Richard Kearney holds the Charles B. Seelig Chair of Philosophy at Boston College and has served as a Visiting Professor at University College Dublin, the University of Paris (Sorbonne), the Australian Catholic University and the University of Nice.
He is the author of over 20 books on European philosophy and literature (among them: Anatheism: Returning to God After God; The God Who May Be: A Hermeneutics of Religion; The Wake of Imagination), and has edited or co-edited 14 more.
He was formerly a member of the Arts Council of Ireland, the Higher Education Authority of Ireland and chairman of the Irish School of Film at University College Dublin.
As a public intellectual in Ireland, he was involved in drafting a number of proposals for a Northern Irish peace agreement.
[taken from his website and slightly modified]
The video below is a mixed bag for those who like to drink their Catholicism down straight.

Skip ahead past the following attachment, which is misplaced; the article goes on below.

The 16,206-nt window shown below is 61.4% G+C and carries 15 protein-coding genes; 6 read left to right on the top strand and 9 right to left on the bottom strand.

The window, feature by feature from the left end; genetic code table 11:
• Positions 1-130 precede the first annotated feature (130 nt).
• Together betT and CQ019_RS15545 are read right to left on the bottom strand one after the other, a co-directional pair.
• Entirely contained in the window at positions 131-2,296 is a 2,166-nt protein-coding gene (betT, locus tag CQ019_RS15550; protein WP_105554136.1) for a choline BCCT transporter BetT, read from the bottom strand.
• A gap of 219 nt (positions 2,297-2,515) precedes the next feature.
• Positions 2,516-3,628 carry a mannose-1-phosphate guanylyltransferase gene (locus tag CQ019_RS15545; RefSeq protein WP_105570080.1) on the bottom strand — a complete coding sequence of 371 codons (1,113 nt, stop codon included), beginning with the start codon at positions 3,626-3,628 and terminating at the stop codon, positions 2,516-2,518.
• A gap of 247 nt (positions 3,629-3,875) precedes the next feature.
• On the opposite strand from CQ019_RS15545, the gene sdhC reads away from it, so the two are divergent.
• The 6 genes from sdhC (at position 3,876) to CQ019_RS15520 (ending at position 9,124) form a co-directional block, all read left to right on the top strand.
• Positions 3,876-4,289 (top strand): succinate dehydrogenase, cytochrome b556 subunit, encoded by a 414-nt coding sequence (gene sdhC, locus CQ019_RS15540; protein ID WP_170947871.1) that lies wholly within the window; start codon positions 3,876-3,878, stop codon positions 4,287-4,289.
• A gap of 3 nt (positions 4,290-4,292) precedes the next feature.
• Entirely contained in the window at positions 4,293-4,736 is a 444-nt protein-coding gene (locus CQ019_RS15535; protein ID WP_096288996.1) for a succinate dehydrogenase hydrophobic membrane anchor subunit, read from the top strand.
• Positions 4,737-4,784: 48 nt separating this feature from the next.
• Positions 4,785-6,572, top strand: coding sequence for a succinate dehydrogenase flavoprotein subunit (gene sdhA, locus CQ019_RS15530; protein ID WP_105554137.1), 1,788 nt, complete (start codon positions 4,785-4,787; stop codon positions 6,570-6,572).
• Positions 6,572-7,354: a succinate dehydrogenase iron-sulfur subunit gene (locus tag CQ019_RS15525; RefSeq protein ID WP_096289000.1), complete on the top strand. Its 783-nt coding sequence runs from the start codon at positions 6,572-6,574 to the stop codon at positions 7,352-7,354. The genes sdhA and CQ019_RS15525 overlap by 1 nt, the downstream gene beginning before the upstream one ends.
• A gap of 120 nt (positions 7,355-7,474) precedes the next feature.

It’s important to be attentive (hospitable, if you will) to criticisms of the Church from within even if they approach Manichean dualism with clear-cut categories such as hostile vs. hospitable.
The idea, from the video, of educating kids about atheism’s criticisms of religion with Marx, Feuerbach, de Beauvior, and Nietzsche is brilliant. There’s nothing to fear, and high-schoolers (or younger) are more than capable of digesting complex critiques without succumbing to them mindlessly. Catholicism should take off its kid gloves while dealing with its kids.
They’re going to find out anyway. Besides, the critiques aren’t as profound as catechists shoving them under the carpet might suggest.
I even have a textbook for such a curriculum: Henri Cardinal de Lubac’s The Drama of Atheist Humanism.
Sam Sorich of Glass Darkly Films recently told me this film was inspired by my engagement with the #whyremaincatholic (click for more testimonies) series started on Patheos-Catholic. He would like to collaborate with me on making these films about public intellectuals. This might require some outside funding. Do contact him here if you, or someone you know, can help him out. I really do think this video is an auspicious start.